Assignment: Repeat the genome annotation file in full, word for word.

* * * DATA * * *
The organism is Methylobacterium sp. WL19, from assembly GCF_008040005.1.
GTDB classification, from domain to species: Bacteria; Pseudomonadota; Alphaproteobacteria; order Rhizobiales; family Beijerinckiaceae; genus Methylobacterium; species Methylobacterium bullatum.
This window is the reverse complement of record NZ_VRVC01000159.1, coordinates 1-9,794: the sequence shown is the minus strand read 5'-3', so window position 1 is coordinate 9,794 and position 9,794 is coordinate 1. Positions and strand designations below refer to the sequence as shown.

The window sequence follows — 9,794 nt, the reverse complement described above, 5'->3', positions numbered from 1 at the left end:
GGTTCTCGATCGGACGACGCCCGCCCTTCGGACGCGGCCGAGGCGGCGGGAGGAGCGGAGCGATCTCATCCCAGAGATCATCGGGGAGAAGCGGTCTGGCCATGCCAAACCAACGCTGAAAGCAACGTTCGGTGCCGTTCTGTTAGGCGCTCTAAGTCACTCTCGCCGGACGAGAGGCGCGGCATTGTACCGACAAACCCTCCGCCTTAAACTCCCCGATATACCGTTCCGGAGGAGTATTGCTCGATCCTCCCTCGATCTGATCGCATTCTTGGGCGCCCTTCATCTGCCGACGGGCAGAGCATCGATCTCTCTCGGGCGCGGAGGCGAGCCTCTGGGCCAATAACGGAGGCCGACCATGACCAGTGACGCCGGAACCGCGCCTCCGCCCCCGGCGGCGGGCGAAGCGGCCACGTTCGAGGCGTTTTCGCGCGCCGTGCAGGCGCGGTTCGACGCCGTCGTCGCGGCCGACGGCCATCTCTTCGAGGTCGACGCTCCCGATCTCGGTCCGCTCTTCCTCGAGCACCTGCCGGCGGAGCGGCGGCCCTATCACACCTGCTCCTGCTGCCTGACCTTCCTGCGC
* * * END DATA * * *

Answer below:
The organism is Methylobacterium sp. WL19, from assembly GCF_008040005.1.
GTDB classification, from domain to species: Bacteria; Pseudomonadota; Alphaproteobacteria; order Rhizobiales; family Beijerinckiaceae; genus Methylobacterium; species Methylobacterium bullatum.
This window is the reverse complement of record NZ_VRVC01000159.1, coordinates 1-9,794: the sequence shown is the minus strand read 5'-3', so window position 1 is coordinate 9,794 and position 9,794 is coordinate 1. Positions and strand designations below refer to the sequence as shown.

The window sequence follows — 9,794 nt, the reverse complement described above, 5'->3', positions numbered from 1 at the left end:
GGTTCTCGATCGGACGACGCCCGCCCTTCGGACGCGGCCGAGGCGGCGGGAGGAGCGGAGCGATCTCATCCCAGAGATCATCGGGGAGAAGCGGTCTGGCCATGCCAAACCAACGCTGAAAGCAACGTTCGGTGCCGTTCTGTTAGGCGCTCTAAGTCACTCTCGCCGGACGAGAGGCGCGGCATTGTACCGACAAACCCTCCGCCTTAAACTCCCCGATATACCGTTCCGGAGGAGTATTGCTCGATCCTCCCTCGATCTGATCGCATTCTTGGGCGCCCTTCATCTGCCGACGGGCAGAGCATCGATCTCTCTCGGGCGCGGAGGCGAGCCTCTGGGCCAATAACGGAGGCCGACCATGACCAGTGACGCCGGAACCGCGCCTCCGCCCCCGGCGGCGGGCGAAGCGGCCACGTTCGAGGCGTTTTCGCGCGCCGTGCAGGCGCGGTTCGACGCCGTCGTCGCGGCCGACGGCCATCTCTTCGAGGTCGACGCTCCCGATCTCGGTCCGCTCTTCCTCGAGCACCTGCCGGCGGAGCGGCGGCCCTATCACACCTGCTCCTGCTGCCTGACCTTCCTGCGC